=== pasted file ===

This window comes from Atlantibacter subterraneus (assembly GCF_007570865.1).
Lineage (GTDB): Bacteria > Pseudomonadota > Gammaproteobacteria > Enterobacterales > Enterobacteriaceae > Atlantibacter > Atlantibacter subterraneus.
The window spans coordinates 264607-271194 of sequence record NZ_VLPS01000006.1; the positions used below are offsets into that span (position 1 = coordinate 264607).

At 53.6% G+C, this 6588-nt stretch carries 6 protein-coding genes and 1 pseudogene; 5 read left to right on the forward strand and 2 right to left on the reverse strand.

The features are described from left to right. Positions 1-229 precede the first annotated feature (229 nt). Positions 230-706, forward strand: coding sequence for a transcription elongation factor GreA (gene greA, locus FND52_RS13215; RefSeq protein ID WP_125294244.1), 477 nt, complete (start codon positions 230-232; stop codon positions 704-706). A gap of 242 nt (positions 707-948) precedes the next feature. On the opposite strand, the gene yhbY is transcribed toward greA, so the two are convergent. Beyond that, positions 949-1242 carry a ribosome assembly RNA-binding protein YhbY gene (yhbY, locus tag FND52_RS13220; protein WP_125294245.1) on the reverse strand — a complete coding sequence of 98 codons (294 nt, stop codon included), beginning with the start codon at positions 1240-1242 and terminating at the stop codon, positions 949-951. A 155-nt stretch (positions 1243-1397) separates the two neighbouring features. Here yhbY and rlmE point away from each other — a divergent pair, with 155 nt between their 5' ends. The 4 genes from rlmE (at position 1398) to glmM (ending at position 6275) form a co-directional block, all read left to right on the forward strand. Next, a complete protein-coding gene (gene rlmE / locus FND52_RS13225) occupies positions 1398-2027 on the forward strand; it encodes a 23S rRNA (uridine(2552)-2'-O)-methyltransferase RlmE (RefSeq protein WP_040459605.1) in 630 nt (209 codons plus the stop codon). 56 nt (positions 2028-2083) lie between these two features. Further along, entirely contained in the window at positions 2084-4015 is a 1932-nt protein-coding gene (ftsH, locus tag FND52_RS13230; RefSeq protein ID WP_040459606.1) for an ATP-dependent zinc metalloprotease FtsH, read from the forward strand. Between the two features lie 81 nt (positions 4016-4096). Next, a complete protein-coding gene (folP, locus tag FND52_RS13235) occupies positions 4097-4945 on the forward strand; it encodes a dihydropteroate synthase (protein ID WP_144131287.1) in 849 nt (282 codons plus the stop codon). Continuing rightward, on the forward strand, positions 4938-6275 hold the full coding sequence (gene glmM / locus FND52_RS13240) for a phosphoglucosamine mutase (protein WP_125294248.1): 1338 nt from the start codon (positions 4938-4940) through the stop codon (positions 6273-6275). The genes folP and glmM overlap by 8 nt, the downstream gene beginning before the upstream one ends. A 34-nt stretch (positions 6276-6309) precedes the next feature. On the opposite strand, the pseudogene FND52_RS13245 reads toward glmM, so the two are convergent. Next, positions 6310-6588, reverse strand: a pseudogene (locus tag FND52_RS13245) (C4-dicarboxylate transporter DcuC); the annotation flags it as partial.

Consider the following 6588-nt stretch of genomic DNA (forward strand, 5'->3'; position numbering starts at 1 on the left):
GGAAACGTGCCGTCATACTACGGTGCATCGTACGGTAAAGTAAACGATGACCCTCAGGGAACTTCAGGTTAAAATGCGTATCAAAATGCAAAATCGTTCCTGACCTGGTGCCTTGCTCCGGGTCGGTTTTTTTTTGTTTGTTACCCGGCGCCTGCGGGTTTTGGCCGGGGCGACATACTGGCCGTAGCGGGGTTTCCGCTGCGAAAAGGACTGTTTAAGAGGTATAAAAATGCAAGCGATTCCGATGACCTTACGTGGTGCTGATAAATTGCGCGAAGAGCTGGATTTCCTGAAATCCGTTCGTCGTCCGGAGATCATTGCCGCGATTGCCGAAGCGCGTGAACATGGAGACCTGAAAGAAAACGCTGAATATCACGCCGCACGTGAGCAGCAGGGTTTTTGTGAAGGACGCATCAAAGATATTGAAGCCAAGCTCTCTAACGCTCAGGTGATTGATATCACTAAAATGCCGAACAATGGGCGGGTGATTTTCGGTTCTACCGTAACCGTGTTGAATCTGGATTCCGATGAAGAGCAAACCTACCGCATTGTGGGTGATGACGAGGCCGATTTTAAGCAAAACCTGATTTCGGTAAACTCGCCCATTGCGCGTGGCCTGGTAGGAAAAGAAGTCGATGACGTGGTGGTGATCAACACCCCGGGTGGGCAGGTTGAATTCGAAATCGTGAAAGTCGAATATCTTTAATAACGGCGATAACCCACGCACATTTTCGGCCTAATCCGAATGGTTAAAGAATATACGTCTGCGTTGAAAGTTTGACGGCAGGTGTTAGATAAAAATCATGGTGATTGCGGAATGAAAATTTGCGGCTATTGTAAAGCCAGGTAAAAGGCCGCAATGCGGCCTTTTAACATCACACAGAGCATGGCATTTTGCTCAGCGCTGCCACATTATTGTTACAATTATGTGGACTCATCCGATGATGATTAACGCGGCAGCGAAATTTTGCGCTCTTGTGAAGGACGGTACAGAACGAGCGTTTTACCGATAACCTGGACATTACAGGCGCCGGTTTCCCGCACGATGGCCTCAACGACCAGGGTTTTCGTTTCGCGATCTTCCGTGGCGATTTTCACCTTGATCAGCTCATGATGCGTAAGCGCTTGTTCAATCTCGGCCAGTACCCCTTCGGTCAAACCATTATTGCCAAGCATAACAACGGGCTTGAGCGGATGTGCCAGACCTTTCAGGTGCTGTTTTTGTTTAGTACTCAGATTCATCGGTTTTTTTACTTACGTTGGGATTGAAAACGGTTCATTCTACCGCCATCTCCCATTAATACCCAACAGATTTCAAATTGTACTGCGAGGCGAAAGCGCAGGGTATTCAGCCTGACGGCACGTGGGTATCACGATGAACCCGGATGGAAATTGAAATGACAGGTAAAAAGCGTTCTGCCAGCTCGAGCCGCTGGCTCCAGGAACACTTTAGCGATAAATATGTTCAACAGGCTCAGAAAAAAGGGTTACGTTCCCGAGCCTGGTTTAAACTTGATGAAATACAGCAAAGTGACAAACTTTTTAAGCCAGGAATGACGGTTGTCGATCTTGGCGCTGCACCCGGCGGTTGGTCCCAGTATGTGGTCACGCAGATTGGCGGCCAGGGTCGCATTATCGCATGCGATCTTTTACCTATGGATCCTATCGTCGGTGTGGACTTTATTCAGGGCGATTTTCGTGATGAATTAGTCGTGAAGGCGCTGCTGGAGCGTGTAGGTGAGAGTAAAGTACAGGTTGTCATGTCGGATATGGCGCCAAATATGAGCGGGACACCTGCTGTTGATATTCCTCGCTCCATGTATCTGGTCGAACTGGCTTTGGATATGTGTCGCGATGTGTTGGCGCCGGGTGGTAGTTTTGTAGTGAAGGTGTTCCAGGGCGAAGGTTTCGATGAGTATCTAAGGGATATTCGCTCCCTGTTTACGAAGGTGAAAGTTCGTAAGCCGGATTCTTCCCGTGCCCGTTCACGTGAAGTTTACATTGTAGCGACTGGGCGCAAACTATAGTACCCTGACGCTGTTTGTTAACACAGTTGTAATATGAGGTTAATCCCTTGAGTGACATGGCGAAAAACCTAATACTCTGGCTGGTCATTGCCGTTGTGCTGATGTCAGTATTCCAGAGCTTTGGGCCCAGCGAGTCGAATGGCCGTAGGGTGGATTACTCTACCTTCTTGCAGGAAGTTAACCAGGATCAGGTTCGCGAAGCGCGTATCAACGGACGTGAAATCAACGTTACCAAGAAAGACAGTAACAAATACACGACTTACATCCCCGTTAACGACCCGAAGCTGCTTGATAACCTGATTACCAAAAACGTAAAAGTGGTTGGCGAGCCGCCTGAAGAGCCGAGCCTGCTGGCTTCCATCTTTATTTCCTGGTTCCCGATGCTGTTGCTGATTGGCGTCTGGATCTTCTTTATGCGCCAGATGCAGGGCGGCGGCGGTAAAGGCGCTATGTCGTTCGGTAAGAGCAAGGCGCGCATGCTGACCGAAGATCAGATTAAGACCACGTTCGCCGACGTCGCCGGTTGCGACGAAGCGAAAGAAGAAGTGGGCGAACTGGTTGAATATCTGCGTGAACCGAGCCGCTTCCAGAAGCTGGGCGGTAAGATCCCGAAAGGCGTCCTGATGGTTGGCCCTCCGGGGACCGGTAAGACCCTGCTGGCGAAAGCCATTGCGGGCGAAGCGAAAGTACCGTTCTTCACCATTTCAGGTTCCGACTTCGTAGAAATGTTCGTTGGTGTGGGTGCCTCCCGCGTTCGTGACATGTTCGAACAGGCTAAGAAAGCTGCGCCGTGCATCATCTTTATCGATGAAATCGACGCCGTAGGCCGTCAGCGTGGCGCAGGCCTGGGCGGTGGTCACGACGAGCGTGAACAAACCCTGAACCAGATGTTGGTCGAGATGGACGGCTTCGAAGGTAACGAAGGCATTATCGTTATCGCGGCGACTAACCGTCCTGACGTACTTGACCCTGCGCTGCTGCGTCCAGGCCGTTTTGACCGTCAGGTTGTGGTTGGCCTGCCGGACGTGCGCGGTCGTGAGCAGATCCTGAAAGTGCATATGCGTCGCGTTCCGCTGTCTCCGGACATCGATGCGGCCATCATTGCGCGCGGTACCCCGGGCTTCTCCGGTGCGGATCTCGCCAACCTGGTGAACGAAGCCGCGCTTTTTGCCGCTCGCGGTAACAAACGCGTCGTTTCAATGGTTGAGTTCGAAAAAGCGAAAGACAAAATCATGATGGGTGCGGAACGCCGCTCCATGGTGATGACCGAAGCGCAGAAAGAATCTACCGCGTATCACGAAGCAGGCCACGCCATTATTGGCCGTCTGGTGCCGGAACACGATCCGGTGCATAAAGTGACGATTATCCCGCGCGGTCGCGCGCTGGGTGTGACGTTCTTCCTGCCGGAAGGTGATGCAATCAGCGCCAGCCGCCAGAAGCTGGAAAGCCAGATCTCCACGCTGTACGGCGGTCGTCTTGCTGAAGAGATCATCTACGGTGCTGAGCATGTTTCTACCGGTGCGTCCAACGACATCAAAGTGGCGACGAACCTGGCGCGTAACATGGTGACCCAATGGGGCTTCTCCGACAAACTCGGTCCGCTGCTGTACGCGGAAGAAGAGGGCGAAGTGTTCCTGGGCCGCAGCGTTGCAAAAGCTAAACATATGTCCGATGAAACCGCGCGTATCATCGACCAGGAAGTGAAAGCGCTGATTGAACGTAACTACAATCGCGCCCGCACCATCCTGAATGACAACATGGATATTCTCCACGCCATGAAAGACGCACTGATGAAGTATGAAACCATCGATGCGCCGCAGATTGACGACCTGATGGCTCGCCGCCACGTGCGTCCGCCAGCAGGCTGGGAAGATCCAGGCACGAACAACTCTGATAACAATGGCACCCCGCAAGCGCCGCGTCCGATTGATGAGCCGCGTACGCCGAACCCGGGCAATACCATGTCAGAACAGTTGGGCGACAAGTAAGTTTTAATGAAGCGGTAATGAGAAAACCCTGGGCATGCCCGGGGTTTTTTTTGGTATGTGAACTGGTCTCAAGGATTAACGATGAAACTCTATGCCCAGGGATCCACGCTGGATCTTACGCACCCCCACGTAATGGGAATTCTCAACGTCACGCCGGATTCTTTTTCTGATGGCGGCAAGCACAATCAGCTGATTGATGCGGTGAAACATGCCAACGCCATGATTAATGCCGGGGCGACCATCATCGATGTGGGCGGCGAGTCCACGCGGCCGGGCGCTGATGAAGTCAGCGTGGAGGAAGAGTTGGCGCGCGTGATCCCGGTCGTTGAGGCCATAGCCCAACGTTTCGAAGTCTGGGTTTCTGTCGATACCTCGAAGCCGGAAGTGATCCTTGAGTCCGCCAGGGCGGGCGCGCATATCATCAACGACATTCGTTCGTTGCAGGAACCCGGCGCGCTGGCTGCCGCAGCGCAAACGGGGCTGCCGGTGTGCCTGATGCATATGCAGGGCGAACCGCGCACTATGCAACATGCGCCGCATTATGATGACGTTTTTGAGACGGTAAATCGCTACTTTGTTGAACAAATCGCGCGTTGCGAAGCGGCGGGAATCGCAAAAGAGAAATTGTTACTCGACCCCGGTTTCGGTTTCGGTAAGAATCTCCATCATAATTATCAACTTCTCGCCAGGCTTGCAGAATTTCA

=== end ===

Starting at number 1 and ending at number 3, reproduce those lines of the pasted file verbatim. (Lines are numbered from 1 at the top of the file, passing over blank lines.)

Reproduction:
This window comes from Atlantibacter subterraneus (assembly GCF_007570865.1).
Lineage (GTDB): Bacteria > Pseudomonadota > Gammaproteobacteria > Enterobacterales > Enterobacteriaceae > Atlantibacter > Atlantibacter subterraneus.
The window spans coordinates 264607-271194 of sequence record NZ_VLPS01000006.1; the positions used below are offsets into that span (position 1 = coordinate 264607).